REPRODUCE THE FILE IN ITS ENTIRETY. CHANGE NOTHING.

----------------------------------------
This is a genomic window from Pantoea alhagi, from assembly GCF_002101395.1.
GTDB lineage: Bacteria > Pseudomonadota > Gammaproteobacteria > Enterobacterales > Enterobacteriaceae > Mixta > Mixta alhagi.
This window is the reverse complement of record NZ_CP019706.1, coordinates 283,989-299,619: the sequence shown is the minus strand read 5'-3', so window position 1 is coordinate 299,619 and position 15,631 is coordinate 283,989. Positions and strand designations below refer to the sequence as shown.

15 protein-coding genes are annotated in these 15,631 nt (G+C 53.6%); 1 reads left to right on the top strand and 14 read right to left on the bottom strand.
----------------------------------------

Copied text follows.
This is a genomic window from Pantoea alhagi, from assembly GCF_002101395.1.
GTDB lineage: Bacteria > Pseudomonadota > Gammaproteobacteria > Enterobacterales > Enterobacteriaceae > Mixta > Mixta alhagi.
This window is the reverse complement of record NZ_CP019706.1, coordinates 283,989-299,619: the sequence shown is the minus strand read 5'-3', so window position 1 is coordinate 299,619 and position 15,631 is coordinate 283,989. Positions and strand designations below refer to the sequence as shown.

15 protein-coding genes are annotated in these 15,631 nt (G+C 53.6%); 1 reads left to right on the top strand and 14 read right to left on the bottom strand.